Reflections on Research in Progress
In my capacity as newly-elected RSTMH President, and long-standing Trustee, I was delighted to be asked to open proceedings at the annual Research in Progress meeting. This is a long-standing and popular meeting for early-career investigators, offering the opportunity to present current 'research in progress' to peers and supervisors.
Manson Christmas Lecture
The Manson Christmas Lecture, established in 1952 to perpetuate the memory of the late Sir Patrick Manson, formed the opening plenary of the meeting; we were honored to welcome DfID Chief Scientific Advisor Professor Charlotte Watts to deliver this year's lecture, entitled ‘Addressing adolescent women’s vulnerability to HIV in sub-Saharan Africa: challenges and opportunities’. This gave us an insight in to this important area, with multiple pathways resulting in intimate partner violence, requiring combined and innovative interventions. The lecture was live streamed and is freely available on our Youtube channel
Early-career investigator presentations
Professor Watt’s lecture was followed by the morning’s speakers, which included Ms Jasmine Schulkind following on the theme of gender based violence; Mr Philip Hefford on bat coronavirus in southern Vietnam and Mr Harrison Banks on health beliefs and podoconiosis.
During lunch, while posters were being judged by the RSTMH journals team and former Trustee Dr John Horton, I met and spoke to delegates, including a number of medical students who were sitting their final exams the following week and had taken precious time out of their revision to present their work at the meeting – such dedication!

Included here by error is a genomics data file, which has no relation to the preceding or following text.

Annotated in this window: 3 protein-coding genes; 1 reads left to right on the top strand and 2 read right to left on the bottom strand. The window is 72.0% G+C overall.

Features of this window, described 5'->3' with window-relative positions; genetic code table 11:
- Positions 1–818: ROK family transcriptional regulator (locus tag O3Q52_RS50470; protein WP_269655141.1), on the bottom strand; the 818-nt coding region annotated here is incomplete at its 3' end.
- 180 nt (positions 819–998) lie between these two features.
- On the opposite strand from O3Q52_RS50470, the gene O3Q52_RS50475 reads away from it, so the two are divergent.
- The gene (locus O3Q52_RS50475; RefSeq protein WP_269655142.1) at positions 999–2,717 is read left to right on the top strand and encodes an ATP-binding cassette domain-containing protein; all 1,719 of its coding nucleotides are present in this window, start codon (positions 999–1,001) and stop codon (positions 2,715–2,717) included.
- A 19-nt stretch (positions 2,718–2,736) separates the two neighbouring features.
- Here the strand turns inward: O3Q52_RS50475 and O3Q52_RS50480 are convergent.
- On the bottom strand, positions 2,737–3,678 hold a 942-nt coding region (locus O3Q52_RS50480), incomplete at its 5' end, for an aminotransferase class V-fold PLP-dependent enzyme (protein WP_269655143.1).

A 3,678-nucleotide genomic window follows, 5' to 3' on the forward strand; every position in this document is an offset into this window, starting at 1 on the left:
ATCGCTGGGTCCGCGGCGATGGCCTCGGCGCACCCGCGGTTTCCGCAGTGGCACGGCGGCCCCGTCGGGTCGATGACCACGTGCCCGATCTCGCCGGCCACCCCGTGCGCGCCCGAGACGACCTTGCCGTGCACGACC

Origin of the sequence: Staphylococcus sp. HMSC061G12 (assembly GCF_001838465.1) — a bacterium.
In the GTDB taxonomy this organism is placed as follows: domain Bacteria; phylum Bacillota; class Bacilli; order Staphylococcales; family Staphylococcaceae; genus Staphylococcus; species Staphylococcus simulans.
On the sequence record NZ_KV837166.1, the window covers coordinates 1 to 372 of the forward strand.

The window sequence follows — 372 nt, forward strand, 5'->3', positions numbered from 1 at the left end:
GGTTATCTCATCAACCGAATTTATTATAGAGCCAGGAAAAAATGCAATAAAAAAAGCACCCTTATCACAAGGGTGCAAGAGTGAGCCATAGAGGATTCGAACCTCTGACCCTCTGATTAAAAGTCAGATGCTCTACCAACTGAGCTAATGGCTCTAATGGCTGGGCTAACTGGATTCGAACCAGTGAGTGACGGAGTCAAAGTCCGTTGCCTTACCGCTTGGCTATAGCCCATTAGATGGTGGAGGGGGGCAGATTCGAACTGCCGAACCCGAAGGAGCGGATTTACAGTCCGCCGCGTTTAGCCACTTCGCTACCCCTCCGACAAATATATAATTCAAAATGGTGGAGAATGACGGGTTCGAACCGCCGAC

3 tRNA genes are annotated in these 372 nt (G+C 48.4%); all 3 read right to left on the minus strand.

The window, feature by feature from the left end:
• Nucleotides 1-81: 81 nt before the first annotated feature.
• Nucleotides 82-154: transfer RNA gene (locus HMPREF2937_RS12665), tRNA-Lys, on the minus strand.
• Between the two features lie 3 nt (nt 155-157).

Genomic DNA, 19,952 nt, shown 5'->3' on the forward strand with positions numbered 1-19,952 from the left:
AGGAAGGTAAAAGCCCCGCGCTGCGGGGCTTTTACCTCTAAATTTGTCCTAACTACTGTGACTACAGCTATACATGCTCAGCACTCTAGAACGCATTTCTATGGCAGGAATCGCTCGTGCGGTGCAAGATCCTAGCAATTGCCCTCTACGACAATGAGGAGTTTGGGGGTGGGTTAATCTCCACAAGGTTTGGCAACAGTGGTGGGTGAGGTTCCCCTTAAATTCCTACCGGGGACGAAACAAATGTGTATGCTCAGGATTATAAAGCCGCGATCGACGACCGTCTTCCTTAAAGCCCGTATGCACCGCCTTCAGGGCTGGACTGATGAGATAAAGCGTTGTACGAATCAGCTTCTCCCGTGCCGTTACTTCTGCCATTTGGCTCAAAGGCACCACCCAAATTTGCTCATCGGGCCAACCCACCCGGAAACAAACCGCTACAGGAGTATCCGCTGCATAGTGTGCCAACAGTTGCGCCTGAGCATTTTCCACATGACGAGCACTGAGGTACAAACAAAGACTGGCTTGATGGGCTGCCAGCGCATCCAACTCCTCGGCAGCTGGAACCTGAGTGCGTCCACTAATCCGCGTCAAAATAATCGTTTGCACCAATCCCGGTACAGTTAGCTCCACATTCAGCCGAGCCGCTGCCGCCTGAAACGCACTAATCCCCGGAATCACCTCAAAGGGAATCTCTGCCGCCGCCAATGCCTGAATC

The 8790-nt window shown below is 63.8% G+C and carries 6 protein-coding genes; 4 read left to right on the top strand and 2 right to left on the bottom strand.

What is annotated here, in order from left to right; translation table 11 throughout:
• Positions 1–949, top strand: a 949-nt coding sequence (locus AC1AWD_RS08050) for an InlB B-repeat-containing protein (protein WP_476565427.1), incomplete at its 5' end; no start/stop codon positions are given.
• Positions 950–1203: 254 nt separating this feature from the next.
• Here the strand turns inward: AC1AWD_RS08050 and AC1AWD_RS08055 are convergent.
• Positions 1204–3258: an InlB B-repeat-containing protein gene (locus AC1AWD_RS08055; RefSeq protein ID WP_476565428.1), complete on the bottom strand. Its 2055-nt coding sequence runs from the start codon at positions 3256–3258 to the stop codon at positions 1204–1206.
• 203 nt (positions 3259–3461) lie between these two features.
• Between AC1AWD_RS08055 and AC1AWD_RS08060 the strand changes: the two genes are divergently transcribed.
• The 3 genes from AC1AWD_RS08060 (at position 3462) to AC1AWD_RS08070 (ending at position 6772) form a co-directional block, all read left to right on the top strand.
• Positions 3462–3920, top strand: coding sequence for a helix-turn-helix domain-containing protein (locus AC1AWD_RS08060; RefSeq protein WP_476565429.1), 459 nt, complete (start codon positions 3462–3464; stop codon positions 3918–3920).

The University of Bristol was well represented, with a number of recent Uganda-based projects presented; I recommended that they keep the forthcoming RSTMH travel scholarships deadline (15 January 2016) in mind for subsequent projects.
The afternoon session was chaired by RSTMH Trustee Professor Alison Grant and included a presentation from Mr Tim Lucas on bats and their contribution to coronavirus transmission. We were also given a fascinating insight into the use of a global health archive by Mr Matthew Holmes, the material donated by Ernest Price and now held by Brighton University.
I returned to the chair for the final session of the day; Ms Isha Berry gave a stirling presentation on the relationship between leishmaniasis and global conflict and terror. The use of SMS messaging (mHealth) to support pregnant women in Uganda by Mr Henry Claireaux prompted me to Tweet about our Trustee, Dr John Dusabe, who I know has a special interest in this field.
To round off the day - and present prizes - we adjourned to the poster room for snacks and a glass of wine, exchanging ideas for future meetings and for promoting Research in Progress next year. Thanks to Ms Isabel Tavitian-Exley and Mr Philip Hefford for their suggestions.
We were delighted to award the following prizes:
- Mr Phil Hefford, (LSHTM) 'Molecular detection of bat coronaviruses across two distinct geographical regions in southern Vietnam'
- Ms Freya Shearer, (Oxford) 'Improving risk mapping for vector-borne, zoonotic diseases'
- Dr Nathaniel Lee, (LSHTM) 'Building prognostic models for adverse outcomes from a prospective cohort of hospitalised patients with acute leptospirosis infection in the Philippines'
- Dr Zulma Cucunubá (Imperial) 'Diagnosis and treatment of Chagas disease from a health systems perspective: an analysis of coverage and supply side barriers to access in Colombia'
- Ms Isha Berry (LSHTM) 'Leishmaniasis, conflict, and political terror: a spatio-temporal analysis of incidence'
- Dr Ilsa Haeusler (WWARN) 'Review of the cardiotoxic effects of antimalarial drugs'
Many congratulations to all six prize-winners - and to all the early-career investigators whose research was selected for presentation this year. We are very much looking forward to next year's Research in Progress meeting and will be confirming the date in January. Do follow us on Twitter and Facebook to be the first to get updates on meetings, grants rounds, and new journal content. And why not join RSTMH for discounts on meetings, full access to the journal archive and more? An annual subscription starts at £80, with heavily discounted rates for students and those living and working in LMICs.